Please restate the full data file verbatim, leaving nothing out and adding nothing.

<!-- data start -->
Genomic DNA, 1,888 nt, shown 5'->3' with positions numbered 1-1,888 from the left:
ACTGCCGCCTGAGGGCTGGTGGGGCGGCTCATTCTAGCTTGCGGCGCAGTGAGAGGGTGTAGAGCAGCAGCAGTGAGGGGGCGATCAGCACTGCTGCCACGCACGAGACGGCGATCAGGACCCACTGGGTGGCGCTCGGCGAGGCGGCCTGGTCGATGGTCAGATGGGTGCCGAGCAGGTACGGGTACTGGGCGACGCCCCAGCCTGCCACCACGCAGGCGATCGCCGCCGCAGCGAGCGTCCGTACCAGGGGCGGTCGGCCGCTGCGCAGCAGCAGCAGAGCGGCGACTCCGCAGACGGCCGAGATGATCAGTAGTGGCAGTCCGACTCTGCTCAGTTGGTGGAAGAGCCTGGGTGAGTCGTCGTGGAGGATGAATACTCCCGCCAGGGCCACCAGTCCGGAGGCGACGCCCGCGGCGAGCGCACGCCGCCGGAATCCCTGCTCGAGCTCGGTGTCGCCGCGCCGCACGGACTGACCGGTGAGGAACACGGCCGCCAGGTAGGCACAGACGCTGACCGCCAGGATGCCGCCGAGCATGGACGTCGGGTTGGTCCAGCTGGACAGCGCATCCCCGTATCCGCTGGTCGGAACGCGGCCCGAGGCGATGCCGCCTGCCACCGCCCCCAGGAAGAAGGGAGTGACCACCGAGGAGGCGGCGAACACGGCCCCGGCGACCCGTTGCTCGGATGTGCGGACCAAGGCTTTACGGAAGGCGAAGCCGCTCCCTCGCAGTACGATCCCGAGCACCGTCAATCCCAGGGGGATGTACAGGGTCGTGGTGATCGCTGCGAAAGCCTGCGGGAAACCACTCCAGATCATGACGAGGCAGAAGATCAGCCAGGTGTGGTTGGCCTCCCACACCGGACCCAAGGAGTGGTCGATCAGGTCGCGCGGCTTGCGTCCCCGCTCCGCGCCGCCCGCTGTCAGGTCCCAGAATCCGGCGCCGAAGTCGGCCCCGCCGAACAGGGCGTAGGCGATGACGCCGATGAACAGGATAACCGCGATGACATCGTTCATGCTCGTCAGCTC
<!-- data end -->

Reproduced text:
Genomic DNA, 1,888 nt, shown 5'->3' with positions numbered 1-1,888 from the left:
ACTGCCGCCTGAGGGCTGGTGGGGCGGCTCATTCTAGCTTGCGGCGCAGTGAGAGGGTGTAGAGCAGCAGCAGTGAGGGGGCGATCAGCACTGCTGCCACGCACGAGACGGCGATCAGGACCCACTGGGTGGCGCTCGGCGAGGCGGCCTGGTCGATGGTCAGATGGGTGCCGAGCAGGTACGGGTACTGGGCGACGCCCCAGCCTGCCACCACGCAGGCGATCGCCGCCGCAGCGAGCGTCCGTACCAGGGGCGGTCGGCCGCTGCGCAGCAGCAGCAGAGCGGCGACTCCGCAGACGGCCGAGATGATCAGTAGTGGCAGTCCGACTCTGCTCAGTTGGTGGAAGAGCCTGGGTGAGTCGTCGTGGAGGATGAATACTCCCGCCAGGGCCACCAGTCCGGAGGCGACGCCCGCGGCGAGCGCACGCCGCCGGAATCCCTGCTCGAGCTCGGTGTCGCCGCGCCGCACGGACTGACCGGTGAGGAACACGGCCGCCAGGTAGGCACAGACGCTGACCGCCAGGATGCCGCCGAGCATGGACGTCGGGTTGGTCCAGCTGGACAGCGCATCCCCGTATCCGCTGGTCGGAACGCGGCCCGAGGCGATGCCGCCTGCCACCGCCCCCAGGAAGAAGGGAGTGACCACCGAGGAGGCGGCGAACACGGCCCCGGCGACCCGTTGCTCGGATGTGCGGACCAAGGCTTTACGGAAGGCGAAGCCGCTCCCTCGCAGTACGATCCCGAGCACCGTCAATCCCAGGGGGATGTACAGGGTCGTGGTGATCGCTGCGAAAGCCTGCGGGAAACCACTCCAGATCATGACGAGGCAGAAGATCAGCCAGGTGTGGTTGGCCTCCCACACCGGACCCAAGGAGTGGTCGATCAGGTCGCGCGGCTTGCGTCCCCGCTCCGCGCCGCCCGCTGTCAGGTCCCAGAATCCGGCGCCGAAGTCGGCCCCGCCGAACAGGGCGTAGGCGATGACGCCGATGAACAGGATAACCGCGATGACATCGTTCATGCTCGTCAGCTC